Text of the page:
2. I have a brother that is wealthy and is really hard to buy for and whatever I get him gets lost in the holiday rush. A few years ago I started sending him a Groundhog Day gift instead. I though it was funny to celebrate a holiday that doesn’t involve gifts or really celebrating (tongue in cheek, if you will). I get him something quirky and he seems to really enjoy the whole thing more than any Christmas gift. We have similar senses of humor and it’s become a fun little tradition. (I do bake him and his family a cake every year that was a staple in our family so he does get something at Christmas)

    3. Love it! A friend of ours does valentines day cards with a bunch of family photos and an update and every year I think what a genius.

  5. Thank you Emily! So good!
    And I echo what has already been said and I know will be said by many more – if you ever feel like sharing, I would love to see your new home exactly as is this first Christmas in it. (Like, walk around for 3 mins recording on your iPhone.) No prep or “shoot day” or editing required (unless you WANT to!)

    For me, the first Christmas in any new home, things in general are still not well set up and any holiday decorating that does happen is makeshift. It would be so relatable!

    At this point I do not just follow you for the gorgeous photos. I’m personally invested in you and your family! So anything you guys do is interesting even if it doesn’t meet insane internet standards. I and so many others love you, Emily, the person, not what you can produce for us.

    P.S. if you decide to share anything please do it on the blog too! (I’m not on social media because it doesn’t suit my temperament and for all the reasons you articulated so well in this post 😊)

    1. I second the thought about sharing on the blog. Opening up this blog is a morning ritual I enjoy. The blog is a slower pace, more intentional, etc. It’s getting harder and harder to find content creators that regularly attend to their blog. Someone here mentioned The Lazy Genius and I quickly found her website but much of her content points me back to Instagram, which is a different experience. Sigh….

    2. Yes agreed! I’m on insta less and less these days and one of the few things I miss is the extra video from EHD. I like that they stories are (often) a little less perfected and more straight up and relatable. (Love the blog content too, but I think they complement each other really well.)

      This wasn’t the post I was expecting today but really enjoyed it! Love the “extend the timeline” reframe, too.

      1. Me, too guys. I follow less and less on social and still love going to daily blogs. So i’ll be sure to not keep things just for social. You are helping me shoot my tree tomorrow – so thank you. and thank you Vera and Karina for the investment. that means so much to me. and keeps me going on the darker days 🙂

  6. I work for Meals on Wheels (non profit that delivers food to people who are homebound ). Every year I get so many phone calls to help on Thanksgiving. The one week a year we don’t need help is Thanksgiving week. You know when we do need help? Every other week of the year! So I highly support your advice to find an organization to help in the off season. For example, one group makes homemade Valentines Day cards for our home bound clients. Our clients are delighted to be recognized that day! And if anyone is looking to give a year end financial donation, find your LOCAL Meals on Wheels chapter. They are doing good work for people in your community who would otherwise fall through the cracks.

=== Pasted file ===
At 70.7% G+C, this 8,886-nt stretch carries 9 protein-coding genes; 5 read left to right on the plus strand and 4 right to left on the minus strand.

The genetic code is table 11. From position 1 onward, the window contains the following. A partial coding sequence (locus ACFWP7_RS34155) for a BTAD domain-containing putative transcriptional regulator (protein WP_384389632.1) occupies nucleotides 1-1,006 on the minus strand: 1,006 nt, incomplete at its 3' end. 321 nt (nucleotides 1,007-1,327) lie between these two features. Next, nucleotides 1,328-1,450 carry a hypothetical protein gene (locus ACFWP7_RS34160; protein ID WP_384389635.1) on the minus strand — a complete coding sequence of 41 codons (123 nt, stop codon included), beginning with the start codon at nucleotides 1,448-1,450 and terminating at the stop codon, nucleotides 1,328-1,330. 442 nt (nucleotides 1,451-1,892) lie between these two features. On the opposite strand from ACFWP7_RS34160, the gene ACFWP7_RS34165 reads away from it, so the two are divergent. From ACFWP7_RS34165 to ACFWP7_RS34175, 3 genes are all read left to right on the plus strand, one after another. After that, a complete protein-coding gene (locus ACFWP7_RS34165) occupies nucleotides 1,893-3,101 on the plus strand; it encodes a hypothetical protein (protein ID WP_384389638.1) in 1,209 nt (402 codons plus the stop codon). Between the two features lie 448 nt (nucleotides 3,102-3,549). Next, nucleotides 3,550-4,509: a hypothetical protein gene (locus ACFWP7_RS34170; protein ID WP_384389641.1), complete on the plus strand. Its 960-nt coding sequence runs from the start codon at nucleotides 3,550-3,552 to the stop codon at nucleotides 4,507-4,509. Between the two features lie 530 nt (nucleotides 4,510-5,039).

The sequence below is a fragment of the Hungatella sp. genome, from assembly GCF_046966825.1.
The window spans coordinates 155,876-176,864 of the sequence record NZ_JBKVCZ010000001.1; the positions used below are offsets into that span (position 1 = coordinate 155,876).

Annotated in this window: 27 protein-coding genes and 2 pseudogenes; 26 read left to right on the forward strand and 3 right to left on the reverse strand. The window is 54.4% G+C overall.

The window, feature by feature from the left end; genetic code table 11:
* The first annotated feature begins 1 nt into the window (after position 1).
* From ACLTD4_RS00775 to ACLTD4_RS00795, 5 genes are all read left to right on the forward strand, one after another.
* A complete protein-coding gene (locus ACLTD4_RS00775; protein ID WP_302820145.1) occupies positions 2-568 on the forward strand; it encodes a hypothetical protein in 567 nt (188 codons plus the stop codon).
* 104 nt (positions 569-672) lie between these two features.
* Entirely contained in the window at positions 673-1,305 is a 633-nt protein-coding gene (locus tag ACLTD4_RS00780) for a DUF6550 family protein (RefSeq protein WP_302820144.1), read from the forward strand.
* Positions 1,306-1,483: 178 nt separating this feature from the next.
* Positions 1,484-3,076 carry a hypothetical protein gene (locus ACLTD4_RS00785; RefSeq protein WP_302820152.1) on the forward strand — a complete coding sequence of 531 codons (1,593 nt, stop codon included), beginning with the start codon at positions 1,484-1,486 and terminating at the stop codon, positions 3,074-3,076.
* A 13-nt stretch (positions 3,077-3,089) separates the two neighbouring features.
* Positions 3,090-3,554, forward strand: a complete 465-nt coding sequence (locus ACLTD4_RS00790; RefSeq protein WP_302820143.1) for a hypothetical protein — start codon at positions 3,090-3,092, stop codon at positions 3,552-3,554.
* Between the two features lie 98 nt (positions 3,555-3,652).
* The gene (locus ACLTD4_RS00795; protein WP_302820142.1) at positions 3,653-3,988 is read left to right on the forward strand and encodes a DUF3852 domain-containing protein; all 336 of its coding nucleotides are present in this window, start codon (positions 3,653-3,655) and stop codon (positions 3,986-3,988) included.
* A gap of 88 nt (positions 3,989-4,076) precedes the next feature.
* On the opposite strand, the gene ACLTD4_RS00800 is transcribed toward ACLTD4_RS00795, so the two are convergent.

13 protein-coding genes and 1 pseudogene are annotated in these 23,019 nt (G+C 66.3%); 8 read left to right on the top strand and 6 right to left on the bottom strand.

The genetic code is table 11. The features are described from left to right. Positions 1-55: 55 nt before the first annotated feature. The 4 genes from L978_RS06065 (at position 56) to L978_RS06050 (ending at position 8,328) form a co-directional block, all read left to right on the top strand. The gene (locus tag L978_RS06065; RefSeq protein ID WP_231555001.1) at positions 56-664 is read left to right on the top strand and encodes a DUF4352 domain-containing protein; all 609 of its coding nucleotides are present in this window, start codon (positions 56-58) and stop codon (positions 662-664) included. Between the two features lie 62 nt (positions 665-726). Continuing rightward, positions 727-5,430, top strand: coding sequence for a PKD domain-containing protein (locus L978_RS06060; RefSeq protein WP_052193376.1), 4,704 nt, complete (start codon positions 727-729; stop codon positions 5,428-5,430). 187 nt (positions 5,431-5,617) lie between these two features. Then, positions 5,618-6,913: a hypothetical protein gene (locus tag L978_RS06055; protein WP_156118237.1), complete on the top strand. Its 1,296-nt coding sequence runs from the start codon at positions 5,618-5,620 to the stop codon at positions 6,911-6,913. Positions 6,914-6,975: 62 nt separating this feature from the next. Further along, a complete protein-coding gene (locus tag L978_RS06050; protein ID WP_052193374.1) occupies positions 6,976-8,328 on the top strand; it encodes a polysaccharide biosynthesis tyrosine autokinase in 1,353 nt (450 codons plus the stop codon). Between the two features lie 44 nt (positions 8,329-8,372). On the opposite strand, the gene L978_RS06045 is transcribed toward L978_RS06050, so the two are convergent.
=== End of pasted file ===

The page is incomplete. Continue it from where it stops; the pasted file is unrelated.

1. I spent a career in children’s services and every year the push to make sure children in need have a happy holiday (which means lots of presents) is on. The problem is those kids will get a ton of gifts, but what they really need is a healthy/sober parent to play with them. Providing those services for the parents is much too expensive and long term for our society to think about.

      Just think how much easier the holidays could be if everyone over 20 years old just said “no presents for me”. This whole gift exchange thing among adults is crazy!

      Another through from Paula Poundstone – Christmas every other year!

      1. We did a ‘no grownup present’ thing, but we don’t want the kids to think the holidays is JUST about them going back and forth and back and forth. So we have 2 designated presents for each other (literally picked out by us so we know we want them and ZERO stress) and then done. I know that giving gifts brings people a lot of joy so I don’t want to take that away, but its not my thing and i’m extremely hard to shop for so i’m happy to take this off people’s plates 🙂

  7. The older I get, the more I feel it is necessary to budget my time and energy along with my finances during the holidays. I don’t do cards anymore, I don’t mail gifts anymore (that’s what Amazon is for), I keep charitable projects small (one trip to the grocery store for the food pantry and one trip to shop for a toy for the Giving Tree at the Karate studio), Chinese takeout for Christmas Eve dinner, and bake 2-3 types of cookies instead of 5-6 the way my mom did. Gifts include necessary items like socks and underwear (but I try to throw at least one funny gag in with them to make opening them fun). I make time for watching movies and playing board games. I invite people for appetizers or desserts instead of doing an elaborate meal. I’ve realized that my family doesn’t need me to be a stress mess for the holidays. We’re all happier without it.

    1. Yes to all of this. I love the ‘appetizer and desert’ instead of meals. and chinese for christmas eve is a GREAT idea.